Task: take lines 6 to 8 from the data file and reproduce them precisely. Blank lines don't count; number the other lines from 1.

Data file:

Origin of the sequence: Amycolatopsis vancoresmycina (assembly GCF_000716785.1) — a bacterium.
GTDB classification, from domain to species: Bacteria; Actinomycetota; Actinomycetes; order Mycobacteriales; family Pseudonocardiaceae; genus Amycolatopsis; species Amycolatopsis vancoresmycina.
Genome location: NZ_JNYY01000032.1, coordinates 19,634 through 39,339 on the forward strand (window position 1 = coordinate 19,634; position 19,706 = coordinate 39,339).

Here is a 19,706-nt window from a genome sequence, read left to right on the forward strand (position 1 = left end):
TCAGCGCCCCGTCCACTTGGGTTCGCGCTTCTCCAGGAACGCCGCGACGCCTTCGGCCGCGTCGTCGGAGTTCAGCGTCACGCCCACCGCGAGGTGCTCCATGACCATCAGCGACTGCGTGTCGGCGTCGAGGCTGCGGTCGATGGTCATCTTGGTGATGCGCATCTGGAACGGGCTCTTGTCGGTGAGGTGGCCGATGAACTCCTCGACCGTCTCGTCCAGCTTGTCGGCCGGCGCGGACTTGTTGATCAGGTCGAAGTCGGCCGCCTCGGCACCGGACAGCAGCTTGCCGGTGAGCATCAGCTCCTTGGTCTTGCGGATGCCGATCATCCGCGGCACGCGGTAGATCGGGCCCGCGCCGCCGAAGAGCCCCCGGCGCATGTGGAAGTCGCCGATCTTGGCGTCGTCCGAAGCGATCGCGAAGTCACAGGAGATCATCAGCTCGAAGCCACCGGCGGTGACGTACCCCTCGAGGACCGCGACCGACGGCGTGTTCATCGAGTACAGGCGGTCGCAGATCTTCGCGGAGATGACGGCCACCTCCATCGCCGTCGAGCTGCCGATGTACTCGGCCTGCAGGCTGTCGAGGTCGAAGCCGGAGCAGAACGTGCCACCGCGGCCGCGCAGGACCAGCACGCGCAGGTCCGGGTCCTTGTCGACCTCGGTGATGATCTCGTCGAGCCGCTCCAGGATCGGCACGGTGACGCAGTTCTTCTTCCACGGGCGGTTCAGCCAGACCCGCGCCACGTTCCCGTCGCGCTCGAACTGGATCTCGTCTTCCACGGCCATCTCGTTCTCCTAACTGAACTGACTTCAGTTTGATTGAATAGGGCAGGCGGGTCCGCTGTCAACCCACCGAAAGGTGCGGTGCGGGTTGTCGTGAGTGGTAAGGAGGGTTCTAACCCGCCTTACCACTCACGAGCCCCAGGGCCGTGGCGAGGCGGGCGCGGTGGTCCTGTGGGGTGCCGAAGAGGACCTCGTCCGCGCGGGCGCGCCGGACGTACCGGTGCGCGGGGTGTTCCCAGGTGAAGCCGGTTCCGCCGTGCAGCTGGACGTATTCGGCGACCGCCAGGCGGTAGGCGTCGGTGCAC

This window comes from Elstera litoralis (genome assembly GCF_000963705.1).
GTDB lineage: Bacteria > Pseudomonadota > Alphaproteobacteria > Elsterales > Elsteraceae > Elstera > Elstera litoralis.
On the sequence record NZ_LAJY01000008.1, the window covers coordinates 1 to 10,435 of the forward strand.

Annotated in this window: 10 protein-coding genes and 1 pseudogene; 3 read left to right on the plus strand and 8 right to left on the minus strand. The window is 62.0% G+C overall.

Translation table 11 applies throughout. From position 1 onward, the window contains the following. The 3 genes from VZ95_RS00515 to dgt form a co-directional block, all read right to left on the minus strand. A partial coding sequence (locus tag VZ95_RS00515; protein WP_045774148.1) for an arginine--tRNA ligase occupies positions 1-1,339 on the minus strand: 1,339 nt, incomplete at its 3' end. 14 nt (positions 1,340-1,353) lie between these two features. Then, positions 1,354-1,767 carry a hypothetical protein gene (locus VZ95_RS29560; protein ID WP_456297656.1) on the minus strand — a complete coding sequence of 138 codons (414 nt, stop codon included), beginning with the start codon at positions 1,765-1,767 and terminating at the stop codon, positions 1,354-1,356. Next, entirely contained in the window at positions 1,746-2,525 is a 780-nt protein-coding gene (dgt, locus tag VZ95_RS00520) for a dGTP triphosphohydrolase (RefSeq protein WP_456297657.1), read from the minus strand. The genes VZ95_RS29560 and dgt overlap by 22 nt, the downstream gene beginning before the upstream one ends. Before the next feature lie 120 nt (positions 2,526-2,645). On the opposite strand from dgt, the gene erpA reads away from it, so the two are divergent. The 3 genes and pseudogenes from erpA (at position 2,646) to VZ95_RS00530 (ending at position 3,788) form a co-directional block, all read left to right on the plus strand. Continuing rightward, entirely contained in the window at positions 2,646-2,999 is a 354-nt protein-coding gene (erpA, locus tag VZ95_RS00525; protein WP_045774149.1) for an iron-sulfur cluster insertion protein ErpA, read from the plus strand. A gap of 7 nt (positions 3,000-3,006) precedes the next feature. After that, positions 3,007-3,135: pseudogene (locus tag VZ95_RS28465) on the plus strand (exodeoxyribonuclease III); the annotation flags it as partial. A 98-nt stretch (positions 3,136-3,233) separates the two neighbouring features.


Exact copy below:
This window comes from Elstera litoralis (genome assembly GCF_000963705.1).
GTDB lineage: Bacteria > Pseudomonadota > Alphaproteobacteria > Elsterales > Elsteraceae > Elstera > Elstera litoralis.
On the sequence record NZ_LAJY01000008.1, the window covers coordinates 1 to 10,435 of the forward strand.